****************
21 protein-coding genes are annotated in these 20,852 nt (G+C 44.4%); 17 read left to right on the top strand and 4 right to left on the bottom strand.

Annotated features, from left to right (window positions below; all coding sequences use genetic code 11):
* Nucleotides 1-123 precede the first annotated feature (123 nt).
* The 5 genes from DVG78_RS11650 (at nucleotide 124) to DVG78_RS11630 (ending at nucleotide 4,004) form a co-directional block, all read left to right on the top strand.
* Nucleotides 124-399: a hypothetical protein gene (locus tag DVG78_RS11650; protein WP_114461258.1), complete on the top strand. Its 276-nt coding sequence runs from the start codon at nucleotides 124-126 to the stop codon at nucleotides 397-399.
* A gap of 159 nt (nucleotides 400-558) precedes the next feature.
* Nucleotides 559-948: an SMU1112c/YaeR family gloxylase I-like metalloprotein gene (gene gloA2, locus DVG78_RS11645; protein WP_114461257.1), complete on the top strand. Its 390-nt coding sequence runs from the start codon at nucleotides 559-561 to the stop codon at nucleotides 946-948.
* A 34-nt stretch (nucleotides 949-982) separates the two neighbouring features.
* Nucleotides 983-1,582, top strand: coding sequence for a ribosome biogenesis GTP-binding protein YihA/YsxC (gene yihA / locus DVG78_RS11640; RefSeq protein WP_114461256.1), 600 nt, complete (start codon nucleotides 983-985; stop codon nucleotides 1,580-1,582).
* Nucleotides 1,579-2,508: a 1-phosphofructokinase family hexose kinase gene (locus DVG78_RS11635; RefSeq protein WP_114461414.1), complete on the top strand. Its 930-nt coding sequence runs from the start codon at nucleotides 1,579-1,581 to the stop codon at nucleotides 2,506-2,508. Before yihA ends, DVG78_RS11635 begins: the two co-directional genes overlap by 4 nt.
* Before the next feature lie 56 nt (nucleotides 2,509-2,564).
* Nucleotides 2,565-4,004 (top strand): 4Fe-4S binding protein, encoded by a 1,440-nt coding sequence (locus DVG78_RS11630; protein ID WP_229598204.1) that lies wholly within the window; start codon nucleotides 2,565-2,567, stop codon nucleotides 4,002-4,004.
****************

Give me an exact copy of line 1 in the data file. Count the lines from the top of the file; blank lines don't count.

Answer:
21 protein-coding genes are annotated in these 20,852 nt (G+C 44.4%); 17 read left to right on the top strand and 4 right to left on the bottom strand.